MU Extension guide on forage irrigation systems available

University of Missouri Extension has released a guide for farmers thinking about using a forage irrigation system. FULL STORY »

Scout pastures for armyworms, but spraying not always necessary

Arkansas is home to two kinds of armyworms – true armyworms and fall armyworms. During their last two stages of growth, they eat tremendous amounts of grass so scouting pastures for armyworms is essential, says Dr. David Fernandez, Cooperative Extension Program livestock specialist at the University of Arkansas at Pine Bluff. FULL STORY »

Waters of the United States and the Clean Water Act

On June 22, 1969, The Cuyahoga River in Ohio caught fire and national attention. This was at least the 13th time since 1868 that the river has caught fire as a result of point source pollution of the river by manufacturers along its banks. FULL STORY »

Weed Watch: Watch for invasive species

Pastures or rangeland depleted by drought could become especially susceptible to invasive weeds, partly because of lack of competition from desirable forage plants and also due to potential introduction of weed seeds from outside sources. FULL STORY »

Cold rain right after planting causes problems

It may be too early to think about replanting corn yet, but it’s a good time to look at guides from University of Missouri Extension or seed dealers, said MU Extension agronomy specialist Bill Wiebold. FULL STORY »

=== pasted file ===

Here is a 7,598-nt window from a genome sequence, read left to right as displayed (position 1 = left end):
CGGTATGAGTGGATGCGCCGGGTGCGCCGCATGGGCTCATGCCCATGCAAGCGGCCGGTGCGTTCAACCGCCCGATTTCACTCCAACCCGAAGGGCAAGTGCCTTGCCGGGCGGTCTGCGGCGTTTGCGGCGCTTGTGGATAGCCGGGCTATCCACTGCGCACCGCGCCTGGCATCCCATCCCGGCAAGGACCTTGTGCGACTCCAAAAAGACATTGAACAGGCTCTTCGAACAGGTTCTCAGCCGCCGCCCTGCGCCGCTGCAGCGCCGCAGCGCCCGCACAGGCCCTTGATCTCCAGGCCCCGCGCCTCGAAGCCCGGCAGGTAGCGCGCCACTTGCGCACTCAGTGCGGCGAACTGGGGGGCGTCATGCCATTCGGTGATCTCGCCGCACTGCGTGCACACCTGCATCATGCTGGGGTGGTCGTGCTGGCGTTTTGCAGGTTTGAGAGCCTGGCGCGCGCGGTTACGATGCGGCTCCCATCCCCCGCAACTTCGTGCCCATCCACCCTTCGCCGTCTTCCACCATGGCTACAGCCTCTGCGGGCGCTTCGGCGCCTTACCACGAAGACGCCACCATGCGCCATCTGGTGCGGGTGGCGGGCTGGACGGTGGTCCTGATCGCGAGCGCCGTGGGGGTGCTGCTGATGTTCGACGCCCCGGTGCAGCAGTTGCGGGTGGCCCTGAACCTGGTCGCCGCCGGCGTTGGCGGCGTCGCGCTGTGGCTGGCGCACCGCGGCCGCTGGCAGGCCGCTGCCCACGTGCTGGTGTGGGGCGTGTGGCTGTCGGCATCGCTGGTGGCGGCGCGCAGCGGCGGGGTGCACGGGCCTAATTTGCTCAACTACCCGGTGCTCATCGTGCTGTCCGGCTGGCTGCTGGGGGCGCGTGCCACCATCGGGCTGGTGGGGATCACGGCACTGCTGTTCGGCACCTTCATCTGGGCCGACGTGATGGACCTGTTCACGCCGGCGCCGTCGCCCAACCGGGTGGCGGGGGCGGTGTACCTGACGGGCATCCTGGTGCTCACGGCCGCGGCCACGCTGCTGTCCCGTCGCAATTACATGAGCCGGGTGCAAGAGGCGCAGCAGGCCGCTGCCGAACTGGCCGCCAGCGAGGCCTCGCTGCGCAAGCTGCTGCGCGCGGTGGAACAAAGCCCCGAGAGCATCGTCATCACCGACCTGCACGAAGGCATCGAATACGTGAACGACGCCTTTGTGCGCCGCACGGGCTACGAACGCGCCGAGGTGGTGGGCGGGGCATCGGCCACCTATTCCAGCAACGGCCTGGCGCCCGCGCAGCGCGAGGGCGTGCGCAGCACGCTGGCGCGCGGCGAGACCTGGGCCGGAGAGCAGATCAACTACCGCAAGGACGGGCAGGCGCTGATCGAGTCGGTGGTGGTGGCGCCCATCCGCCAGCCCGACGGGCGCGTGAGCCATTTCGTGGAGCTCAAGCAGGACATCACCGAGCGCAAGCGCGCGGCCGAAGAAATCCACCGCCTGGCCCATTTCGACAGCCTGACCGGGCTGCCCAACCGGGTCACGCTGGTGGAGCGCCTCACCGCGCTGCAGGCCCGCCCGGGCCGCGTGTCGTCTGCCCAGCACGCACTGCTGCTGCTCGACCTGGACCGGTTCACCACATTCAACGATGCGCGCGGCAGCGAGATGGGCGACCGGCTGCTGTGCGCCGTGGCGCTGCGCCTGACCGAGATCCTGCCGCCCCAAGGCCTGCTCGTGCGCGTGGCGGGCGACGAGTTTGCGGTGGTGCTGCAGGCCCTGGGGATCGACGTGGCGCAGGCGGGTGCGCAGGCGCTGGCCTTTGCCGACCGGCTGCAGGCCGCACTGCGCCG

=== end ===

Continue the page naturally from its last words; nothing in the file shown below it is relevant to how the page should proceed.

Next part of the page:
Weed Watch: Overgrazing is an invitation to weeds

The less you spend on feed to produce that pound, the more of that cash goes to your bottom line. This all means the forage resource on cow-calf and stocker operations is more valuable than ever, and weed infestations that limit forage production are more costly than ever. FULL STORY »

Alfalfa weevil survived winter, larvae threaten first-cutting hay Play video

“Alfalfa fields face a double hit by weevils this spring. There are more adult weevils than I’ve ever seen,” says Wayne Bailey. FULL STORY »

Forage availability and its costs

With spring green-up slowly occurring nationwide, hay production will be starting soon if it has not already begun. The droughts that have affected much of the country over the past few years have strained forage production and hay stocks. FULL STORY »

Summer annual forages help close gaps

Good forage management involves keeping forage supply matched up with animal needs during that time. Summer annual forages provide hay and pasturing at times when cool-season forages such as tall fescue cease growth during the hot summer months. FULL STORY »

BeefTalk: Grass turnout date is more than a desire

Evidence of the calving season in the northern Great Plains is clear. All one needs to do is drive down any road and look at the pastures. You will see lots of calves bouncing around on warm days. FULL STORY »

Summer annuals help close seasonal gaps in forages

After an uncharacteristically brutal winter, spring in Arkansas is bringing green growth to the state. If cattle and other livestock have grazed through almost all forage on pasture land, there is a resource available for the upcoming summer months. FULL STORY »

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